Serial crystallography at modern lightsources, especially X-ray free electron lasers (XFELs), has allowed us to examine the time evolution of biomolecules, while avoiding the radiation damage commonly experienced with earlier single-crystal techniques. My group is developing the computational techniques needed to process XFEL data. One important target is photosystem II, where an extremely detailed structural description of the sunlight-driven water splitting process is emerging, based on work with collaborators in MBIB Division and elsewhere. Indeed, we hope to understand the sequential transfer of single electrons, using special diffraction experiments performed at the X-ray absorption edge of the Mn cofactor atoms. This entirely new analysis technique for metalloproteins will be enabled by cctbx.xfel, our open-source data processing package.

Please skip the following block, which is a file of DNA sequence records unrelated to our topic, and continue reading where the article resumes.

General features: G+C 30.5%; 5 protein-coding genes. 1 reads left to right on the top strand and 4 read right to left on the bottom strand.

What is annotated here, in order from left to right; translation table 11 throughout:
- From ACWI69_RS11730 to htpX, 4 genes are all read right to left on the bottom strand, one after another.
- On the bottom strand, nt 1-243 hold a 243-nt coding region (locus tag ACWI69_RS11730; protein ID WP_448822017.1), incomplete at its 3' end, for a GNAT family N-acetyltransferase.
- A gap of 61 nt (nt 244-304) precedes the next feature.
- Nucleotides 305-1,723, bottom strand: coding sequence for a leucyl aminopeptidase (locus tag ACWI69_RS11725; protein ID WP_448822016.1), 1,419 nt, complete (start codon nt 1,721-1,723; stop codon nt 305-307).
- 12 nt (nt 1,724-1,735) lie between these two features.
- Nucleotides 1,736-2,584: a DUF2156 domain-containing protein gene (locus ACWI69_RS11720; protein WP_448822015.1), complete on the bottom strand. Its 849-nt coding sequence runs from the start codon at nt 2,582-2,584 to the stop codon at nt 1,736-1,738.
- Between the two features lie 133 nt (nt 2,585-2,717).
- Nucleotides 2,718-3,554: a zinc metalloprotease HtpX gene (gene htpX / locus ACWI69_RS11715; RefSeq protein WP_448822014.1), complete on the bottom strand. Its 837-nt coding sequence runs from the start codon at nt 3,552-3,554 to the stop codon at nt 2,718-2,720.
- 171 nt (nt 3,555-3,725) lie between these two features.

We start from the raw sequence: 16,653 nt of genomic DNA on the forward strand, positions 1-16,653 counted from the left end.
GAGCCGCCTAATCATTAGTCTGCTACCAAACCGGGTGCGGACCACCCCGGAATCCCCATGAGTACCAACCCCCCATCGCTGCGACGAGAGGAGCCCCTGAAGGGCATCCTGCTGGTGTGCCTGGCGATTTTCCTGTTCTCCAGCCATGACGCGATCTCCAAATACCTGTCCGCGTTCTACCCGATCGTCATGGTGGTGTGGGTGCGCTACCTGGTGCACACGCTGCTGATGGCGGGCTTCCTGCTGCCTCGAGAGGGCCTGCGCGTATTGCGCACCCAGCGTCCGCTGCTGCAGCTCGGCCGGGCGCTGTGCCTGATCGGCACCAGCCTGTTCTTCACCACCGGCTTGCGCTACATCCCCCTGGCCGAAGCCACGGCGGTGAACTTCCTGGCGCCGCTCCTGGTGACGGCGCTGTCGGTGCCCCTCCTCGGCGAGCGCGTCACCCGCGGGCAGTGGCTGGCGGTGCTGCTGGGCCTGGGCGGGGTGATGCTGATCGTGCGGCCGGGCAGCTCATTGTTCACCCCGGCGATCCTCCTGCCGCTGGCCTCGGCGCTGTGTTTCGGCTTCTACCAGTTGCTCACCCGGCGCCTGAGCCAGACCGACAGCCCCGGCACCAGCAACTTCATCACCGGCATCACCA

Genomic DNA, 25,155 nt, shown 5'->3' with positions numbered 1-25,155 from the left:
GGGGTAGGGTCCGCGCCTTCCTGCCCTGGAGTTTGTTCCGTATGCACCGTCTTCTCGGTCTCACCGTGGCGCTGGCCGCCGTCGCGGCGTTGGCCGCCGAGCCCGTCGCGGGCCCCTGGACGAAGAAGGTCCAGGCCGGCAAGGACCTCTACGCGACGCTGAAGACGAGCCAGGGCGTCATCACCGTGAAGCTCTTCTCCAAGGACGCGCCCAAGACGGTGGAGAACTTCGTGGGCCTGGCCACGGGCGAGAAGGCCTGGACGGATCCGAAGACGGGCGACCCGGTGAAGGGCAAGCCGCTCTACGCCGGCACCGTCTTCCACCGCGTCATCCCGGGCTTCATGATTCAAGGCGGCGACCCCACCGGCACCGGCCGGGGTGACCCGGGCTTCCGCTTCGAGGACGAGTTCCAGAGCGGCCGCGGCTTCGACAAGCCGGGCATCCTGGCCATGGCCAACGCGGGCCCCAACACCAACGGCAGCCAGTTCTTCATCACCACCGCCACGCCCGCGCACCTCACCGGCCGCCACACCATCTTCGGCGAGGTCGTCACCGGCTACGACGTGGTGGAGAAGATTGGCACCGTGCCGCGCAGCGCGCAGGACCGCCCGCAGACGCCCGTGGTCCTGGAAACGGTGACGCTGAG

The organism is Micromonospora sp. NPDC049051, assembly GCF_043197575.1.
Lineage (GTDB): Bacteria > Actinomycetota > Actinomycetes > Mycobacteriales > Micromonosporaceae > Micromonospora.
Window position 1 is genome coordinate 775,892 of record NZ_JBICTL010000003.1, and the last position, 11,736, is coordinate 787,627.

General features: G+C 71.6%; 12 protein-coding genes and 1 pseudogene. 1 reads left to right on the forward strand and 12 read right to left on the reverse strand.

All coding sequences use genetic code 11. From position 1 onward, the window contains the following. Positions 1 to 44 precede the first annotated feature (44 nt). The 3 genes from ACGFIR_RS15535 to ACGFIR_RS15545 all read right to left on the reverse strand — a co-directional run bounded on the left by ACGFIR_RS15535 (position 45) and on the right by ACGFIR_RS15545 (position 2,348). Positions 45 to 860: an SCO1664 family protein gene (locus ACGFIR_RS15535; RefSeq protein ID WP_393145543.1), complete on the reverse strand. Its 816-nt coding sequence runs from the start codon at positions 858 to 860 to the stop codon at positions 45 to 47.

These challenging crystallography problems require ultrafast X-ray imaging detectors that produce massive datasets (100 TB/day), requiring radically scaled-up computer resources. Within the Exascale Computing Project (ECP) we have implemented a processing pipeline that utilizes GPU nodes at national supercomputing centers such as NERSC, thus turning around large datasets within a matter of minutes so experimental decisions can be made during data collection.
Profoundly detailed algorithms are needed to analyze every pixel of the diffraction pattern, using a Bayesian framework to “solve the inverse problem” to infer the best physics parameters that describe the data. For situations where we do not know the deterministic model, we are experimenting with machine learning approaches.